Damage From Within

“For I know this, that after my departure savage wolves will come in among you, not sparing the flock. Also from among yourselves men will rise up, speaking perverse things, to draw away the disciples after themselves” (Acts 20:29-30). Damage to the body of Christ usually comes from within rather than from without. When one cuts into an apple or, worse, bites into it, and finds a worm, the worm did not come from outside the apple but from the inside. An adult moth laid an egg in the heart of the flower. The egg was then incorporated into the ovary, and finally into the mature flower’s fruit, the apple. Thus, when you find a worm’s hole in the rind of the apple, the worm has already done its damage, and is off to pupate into an adult moth which lays more eggs in future flowers the same way. And, until the cycle can be broken by the farmer, much fruit will continue to be damaged.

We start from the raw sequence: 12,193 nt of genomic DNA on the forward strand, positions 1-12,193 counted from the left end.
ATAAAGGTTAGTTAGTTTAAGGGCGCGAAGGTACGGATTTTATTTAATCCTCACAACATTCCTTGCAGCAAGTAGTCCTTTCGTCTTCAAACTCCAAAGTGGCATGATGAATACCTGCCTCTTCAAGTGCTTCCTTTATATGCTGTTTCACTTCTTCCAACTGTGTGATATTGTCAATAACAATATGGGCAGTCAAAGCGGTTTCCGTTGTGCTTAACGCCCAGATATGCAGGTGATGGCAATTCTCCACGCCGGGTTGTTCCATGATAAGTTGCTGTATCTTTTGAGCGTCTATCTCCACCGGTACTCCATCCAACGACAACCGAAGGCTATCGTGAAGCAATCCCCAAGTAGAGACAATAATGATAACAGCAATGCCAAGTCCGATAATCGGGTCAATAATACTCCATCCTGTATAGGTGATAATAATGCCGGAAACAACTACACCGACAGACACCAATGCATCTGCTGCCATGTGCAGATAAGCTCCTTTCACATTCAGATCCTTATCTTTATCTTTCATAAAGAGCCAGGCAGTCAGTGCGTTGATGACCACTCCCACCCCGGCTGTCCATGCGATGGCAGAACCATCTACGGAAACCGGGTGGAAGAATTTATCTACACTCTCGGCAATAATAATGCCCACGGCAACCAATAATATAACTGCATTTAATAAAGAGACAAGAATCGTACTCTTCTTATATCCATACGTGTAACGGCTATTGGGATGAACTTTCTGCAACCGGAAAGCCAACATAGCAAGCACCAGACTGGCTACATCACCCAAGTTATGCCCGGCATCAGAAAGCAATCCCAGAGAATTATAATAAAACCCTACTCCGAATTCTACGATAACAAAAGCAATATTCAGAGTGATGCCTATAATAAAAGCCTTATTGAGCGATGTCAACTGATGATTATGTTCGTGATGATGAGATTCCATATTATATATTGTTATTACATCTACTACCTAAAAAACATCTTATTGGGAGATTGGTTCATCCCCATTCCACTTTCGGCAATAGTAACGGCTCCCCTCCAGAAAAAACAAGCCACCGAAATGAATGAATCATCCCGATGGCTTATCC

Paul continues, “Therefore watch, and remember that for three years I did not cease to warn everyone night and day with tears. So now, brethren, I commend you to God and to the word of His grace, which is able to build you up and give you an inheritance among all those who are sanctified” (Acts 20:31-32).